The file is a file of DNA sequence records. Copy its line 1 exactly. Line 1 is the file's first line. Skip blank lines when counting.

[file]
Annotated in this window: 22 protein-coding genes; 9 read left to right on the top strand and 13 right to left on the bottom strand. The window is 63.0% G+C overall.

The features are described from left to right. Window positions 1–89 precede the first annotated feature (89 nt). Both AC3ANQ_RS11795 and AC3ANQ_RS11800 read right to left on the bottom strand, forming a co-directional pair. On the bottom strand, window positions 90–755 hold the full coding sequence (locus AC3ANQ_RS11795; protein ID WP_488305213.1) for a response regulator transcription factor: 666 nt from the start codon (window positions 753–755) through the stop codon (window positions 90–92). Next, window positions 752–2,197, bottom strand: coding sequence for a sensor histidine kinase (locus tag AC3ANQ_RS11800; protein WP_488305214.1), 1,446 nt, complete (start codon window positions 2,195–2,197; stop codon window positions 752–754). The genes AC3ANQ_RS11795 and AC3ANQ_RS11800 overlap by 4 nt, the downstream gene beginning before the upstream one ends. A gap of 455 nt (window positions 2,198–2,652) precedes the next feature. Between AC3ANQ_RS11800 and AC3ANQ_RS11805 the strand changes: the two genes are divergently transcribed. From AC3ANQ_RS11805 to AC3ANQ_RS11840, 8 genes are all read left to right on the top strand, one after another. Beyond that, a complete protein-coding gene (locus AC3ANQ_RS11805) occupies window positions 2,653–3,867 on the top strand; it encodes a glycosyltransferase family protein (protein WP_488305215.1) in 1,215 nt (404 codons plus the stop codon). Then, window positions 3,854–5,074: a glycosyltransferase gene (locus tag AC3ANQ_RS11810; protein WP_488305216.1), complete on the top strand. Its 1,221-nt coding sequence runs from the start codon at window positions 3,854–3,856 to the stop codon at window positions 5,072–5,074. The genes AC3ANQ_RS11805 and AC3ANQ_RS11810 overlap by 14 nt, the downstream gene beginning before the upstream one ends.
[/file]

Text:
Annotated in this window: 22 protein-coding genes; 9 read left to right on the top strand and 13 right to left on the bottom strand. The window is 63.0% G+C overall.